Everett had been praying on it for a good while, but he was working on the water when God's call came clear several years ago. "It was during the peeler run—and this is the best part of the year, when you make your whole money, the bills for last winter, and the savings for next, the whole money for the year. And I was out there on the water, and I thought 'Lord, is this what I'm meant to do the rest of my life?' It came to me clear on the water. God talked to me—not audibly, you know, but I knew right then and there—and I went home and went in and told Carol Ann, 'I'm going to be a preacher,' and she looked at me and said 'I'm behind you one hundred percent.' "
On Tuesday afternoon I hitch a ride on the Bible School boat back to Tylerton to meet Carol Ann's oldest brother, Harvey Corbin Jr., at his crab shanty. It's a cool dim-green place, with the constant wooshing sound of water running through peeler crab tanks. Carol Ann introduces me to Harvey and a succession of tall, broad, mostly silent men, each introduced as "Carol Ann's nephew." The Corbinses' hospitality is generous and courtly. "Serve your guest first," Harvey urges, and Everett hands me a snow cone—a tall cup of crushed and syruped ice with the surprise of ice cream in the middle.
Carol Ann shows me the peeler tanks and crabs, and explains the work, "There's peeler-potting, and hard-crabbing, and scraping for crabs. It's different equipment and different grounds. My dad's a peeler-potter, and my brother Harvey, he does peelers too. I can remember in high school having to get up and go to the shanty in the morning and sort through the crabs. And this was before school—I still had the hour-long boat ride across to Crisfield! I don't know how I did it. I don't think I could do it now." Idly, as if without thinking, she dips her hand in to cull a dead one from the living.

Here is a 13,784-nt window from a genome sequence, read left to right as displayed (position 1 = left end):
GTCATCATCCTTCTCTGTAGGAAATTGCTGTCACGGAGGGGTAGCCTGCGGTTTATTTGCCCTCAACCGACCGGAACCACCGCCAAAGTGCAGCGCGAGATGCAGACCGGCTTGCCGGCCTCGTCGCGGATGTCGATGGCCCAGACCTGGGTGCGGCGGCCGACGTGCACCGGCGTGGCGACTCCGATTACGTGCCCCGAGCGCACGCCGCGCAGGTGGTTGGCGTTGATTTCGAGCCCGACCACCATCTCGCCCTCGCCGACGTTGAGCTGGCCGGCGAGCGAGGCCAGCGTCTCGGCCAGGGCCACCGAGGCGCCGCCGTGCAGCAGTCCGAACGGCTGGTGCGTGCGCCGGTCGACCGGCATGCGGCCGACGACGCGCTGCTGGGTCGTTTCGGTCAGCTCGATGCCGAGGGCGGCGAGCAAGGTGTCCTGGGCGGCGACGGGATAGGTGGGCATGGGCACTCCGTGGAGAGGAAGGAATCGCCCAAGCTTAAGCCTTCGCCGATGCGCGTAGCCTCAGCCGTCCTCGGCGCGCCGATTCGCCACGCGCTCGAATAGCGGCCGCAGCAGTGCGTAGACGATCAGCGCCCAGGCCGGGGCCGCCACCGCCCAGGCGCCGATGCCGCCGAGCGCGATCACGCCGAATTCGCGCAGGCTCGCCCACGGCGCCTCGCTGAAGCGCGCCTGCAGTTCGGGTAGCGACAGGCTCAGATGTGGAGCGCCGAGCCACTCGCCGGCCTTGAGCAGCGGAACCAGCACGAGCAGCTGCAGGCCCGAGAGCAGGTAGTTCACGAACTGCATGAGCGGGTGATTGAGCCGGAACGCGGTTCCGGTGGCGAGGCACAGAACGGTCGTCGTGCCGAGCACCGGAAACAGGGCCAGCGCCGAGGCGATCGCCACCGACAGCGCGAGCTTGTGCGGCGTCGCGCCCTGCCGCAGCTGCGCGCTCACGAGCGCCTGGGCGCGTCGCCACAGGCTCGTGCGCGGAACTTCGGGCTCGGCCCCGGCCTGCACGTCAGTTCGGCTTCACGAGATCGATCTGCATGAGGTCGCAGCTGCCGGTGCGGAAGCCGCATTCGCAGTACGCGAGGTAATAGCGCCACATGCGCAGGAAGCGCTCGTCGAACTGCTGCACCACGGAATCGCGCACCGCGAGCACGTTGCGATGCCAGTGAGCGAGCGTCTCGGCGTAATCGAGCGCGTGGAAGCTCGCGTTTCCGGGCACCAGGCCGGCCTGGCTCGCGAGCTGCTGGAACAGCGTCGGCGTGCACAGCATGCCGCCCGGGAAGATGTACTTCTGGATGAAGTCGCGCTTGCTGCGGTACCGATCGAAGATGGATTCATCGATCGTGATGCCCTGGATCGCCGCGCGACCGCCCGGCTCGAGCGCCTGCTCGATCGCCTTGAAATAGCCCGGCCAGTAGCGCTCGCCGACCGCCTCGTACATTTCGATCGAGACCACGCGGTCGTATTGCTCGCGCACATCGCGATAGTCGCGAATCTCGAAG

Back from Tylerton, I bike the Marsh Road from Ewell to Rhodes Point. The island's young people seem to be fond of cruising back and forth here in cars and golf carts and ATVs. The narrow road runs through marsh that stretches as wide as any prairie, and the sky is as high and wide above it. There is an openness and breadth to this flat expanse, made to feel all the more vast by the distant sight across the water of the teeny-tiny dollhouses of Tylerton.